Fennelly: Rays' Price may have real cause for concern
ST. PETERSBURG -
The road trip couldn't begin fast enough. The Rays gave up against the Indians with about three innings left Sunday, starters being pulled for early showers, moving on to weightier matters, like whether to get steak or chicken on the plane to Texas.
The Rays lost so badly to Cleveland, 13-0, that they officially eliminated the Lightning from the playoffs.
But it was who led the way — now, there's a real concern.
Really, is it ever too early to wonder about your prize-winning ace?
David Price received his 2012 Cy Young Award on the field before Saturday night's game. He had something else handed to him Sunday.
He's two starts in and two starts off, 0-1 with a — wait for it — 8.18 ERA. He was rocked by Cleveland, a team he has owned, giving up a pair of three-run homers and a career-high eight earned runs. In short, Sunday definitely did not pass the Astro sniff test.
The Rays' 3-3 start is one thing, and so is the 10-game road swing that begins tonight in Texas, then goes through Boston and Baltimore, and so is 20 out of the next 26 away from home, in fact. But Price getting rocked, shaky for a second consecutive start to start the season, the velocity not quite there, 11 innings, 17 hits, five walks, 22 base runners, now there's something to worry about.
“He's just not been as frisky as we normally see him,” Rays manager Joe Maddon said. “We just need to be patient. … I'm not reading into anything.”
On get-away day, Price didn't get away with anything, beginning with that fat pitch Indians DH Mark Reynolds crushed 419 feet to dead center for three runs and a 4-0 Cleveland lead in the third.
“I don't really have a positive from today,” Price said. “That's tough to do.”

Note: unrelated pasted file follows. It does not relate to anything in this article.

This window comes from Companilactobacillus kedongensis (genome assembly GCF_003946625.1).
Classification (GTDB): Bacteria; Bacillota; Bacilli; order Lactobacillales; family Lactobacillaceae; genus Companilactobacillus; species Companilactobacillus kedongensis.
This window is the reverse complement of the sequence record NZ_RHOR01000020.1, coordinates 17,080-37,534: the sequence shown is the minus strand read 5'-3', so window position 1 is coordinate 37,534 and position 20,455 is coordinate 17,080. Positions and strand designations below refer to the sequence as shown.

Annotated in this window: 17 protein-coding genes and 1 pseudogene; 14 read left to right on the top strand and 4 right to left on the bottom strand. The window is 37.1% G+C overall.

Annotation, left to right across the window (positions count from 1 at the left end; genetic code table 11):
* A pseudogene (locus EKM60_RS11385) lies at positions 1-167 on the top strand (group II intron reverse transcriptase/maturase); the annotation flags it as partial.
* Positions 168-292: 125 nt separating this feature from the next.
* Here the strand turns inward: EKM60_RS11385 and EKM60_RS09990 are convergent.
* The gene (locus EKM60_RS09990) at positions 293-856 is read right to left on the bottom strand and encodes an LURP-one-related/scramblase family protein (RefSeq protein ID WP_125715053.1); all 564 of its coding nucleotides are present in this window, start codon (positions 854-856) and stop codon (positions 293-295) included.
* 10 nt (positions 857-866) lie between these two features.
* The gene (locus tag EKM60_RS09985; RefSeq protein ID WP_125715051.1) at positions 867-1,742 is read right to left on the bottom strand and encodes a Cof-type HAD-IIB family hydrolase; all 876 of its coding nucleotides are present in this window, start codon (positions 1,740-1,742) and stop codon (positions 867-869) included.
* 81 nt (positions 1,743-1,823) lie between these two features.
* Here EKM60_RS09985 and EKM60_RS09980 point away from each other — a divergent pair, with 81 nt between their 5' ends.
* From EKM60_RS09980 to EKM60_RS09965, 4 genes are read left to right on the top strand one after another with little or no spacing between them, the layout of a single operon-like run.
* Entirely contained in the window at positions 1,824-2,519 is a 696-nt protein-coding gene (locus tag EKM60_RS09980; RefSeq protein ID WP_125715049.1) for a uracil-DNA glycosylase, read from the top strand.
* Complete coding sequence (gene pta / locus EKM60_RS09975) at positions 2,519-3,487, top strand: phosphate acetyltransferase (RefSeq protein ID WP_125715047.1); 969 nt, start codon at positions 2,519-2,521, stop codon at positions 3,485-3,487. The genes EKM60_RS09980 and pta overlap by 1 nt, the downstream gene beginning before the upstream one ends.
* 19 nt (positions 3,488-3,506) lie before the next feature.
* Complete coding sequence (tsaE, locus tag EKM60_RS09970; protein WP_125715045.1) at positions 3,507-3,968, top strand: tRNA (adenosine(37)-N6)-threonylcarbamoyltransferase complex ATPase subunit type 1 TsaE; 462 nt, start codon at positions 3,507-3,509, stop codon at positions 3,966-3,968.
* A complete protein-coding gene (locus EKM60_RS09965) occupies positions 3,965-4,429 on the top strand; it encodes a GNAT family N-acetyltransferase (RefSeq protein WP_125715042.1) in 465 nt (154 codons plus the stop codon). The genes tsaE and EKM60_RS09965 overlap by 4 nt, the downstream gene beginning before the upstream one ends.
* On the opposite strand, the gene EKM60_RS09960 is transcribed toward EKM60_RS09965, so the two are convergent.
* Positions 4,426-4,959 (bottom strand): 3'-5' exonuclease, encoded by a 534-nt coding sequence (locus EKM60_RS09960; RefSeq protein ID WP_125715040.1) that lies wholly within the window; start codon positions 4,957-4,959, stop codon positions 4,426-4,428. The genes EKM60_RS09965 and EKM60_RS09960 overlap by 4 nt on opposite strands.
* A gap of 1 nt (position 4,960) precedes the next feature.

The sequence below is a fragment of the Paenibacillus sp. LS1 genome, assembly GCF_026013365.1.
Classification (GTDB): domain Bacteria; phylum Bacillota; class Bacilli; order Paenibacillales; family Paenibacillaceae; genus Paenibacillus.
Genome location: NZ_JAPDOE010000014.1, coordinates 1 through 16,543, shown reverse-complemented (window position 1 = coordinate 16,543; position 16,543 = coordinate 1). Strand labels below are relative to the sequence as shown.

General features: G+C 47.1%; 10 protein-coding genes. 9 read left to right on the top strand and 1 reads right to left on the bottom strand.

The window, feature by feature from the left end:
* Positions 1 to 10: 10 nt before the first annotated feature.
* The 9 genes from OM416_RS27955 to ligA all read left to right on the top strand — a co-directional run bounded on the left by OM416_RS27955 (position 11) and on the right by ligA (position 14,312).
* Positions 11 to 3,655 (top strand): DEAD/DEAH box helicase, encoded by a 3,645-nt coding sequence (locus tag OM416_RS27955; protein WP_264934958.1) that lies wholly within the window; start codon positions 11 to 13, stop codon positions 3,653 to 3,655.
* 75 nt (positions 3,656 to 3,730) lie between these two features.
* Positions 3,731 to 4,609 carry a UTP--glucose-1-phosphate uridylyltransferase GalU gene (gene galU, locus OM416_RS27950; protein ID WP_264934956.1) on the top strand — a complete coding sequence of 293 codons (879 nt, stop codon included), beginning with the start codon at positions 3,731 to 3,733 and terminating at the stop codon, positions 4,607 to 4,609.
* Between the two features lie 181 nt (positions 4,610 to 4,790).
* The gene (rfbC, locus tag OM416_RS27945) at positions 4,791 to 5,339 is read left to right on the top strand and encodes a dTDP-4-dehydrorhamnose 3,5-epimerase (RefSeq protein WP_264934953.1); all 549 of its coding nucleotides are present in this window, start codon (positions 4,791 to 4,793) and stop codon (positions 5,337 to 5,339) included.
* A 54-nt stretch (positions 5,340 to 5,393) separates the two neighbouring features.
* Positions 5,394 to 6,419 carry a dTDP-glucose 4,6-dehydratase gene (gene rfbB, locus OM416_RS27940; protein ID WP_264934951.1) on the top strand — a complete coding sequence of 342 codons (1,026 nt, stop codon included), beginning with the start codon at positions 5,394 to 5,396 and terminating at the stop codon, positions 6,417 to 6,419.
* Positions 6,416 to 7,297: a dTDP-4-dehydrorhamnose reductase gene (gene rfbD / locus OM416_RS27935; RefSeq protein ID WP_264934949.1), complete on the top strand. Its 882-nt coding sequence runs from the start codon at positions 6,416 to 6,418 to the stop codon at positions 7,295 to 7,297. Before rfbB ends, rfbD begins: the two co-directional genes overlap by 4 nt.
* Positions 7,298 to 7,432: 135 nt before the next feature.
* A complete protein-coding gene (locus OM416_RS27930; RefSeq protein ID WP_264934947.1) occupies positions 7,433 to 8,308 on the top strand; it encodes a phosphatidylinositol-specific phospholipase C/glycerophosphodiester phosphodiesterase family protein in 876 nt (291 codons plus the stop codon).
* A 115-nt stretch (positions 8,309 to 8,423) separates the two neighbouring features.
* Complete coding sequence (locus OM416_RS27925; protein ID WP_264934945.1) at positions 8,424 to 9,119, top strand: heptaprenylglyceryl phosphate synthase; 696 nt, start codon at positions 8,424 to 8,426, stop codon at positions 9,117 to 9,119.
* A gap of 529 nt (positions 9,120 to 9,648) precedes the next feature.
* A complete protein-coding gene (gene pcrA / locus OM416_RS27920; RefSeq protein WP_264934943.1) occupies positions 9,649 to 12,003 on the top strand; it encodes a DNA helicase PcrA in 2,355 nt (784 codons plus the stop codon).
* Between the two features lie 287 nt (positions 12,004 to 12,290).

There is this: It was a bad day all around for reigning Cy Young winners, no matter what country they were in. R.A. Dickey, the 2012 NL winner, was similarly shelled — 10 hits and seven earned runs in less than five innings for Toronto in a … 13-0 loss to Boston. Did we mention that the other day the Nationals lost 15-0 against the Reds?
But there's only one baseball team around here, and its star pitcher is struggling at the start of a season when everyone is wondering if the Rays pitching staff, historically good in 2012, can come close to that this time around, particularly without sled dog James Shields.
On the other hand, before Price began butchering his Sunday start — and after Baltimore's Chris Davis stopped terrorizing our community — Rays pitching had thrown 20 consecutive scoreless innings, including superior turns by starters Matt Moore and Alex Cobb.
But 17 hits and five homers in one afternoon did wonders to scatter that to the winds. By the way, here's a pitching line you absolutely never saw from Fernando Rodney last season: two-thirds of an inning, three hits, two runs, both earned, one home run.
This opening homestand provided other clues. The Rays haven't made an error through six games, better defense, which was anything but a given the first half of last season. They're not striking out as much, either, though you wouldn't have known it by shortstop Yunel Escobar, who whiffed three times Sunday, including with bases loaded to end the first, off and flailing.
Escobar is batting .143 through six games with a groundout RBI. Matt Joyce, who struck out twice Sunday, is at .176. Evan Longoria has yet to hit a homer. The Rays had four hits Sunday, two from Ben Zobrist, the one sure thing so far in 2013.
We'll know more after this road trip.
“We're not intimidated by any venue,” Maddon said. “The fact that we've grown up in the American League East permits us not to be intimidated. … Texas can be (intimidating). Boston definitely can be, and now Baltimore is back to that point. It's a long trip, that's a little more difficult right out of the chute, but otherwise our guys will be fine.”
David Price is scheduled to pitch in both Boston and Baltimore. Look, he has only about 30 starts left, so there's no need to truly … I mean, if Josh Freeman had two starts like this (and he has), that would be different.
Still, it's never too early to worry.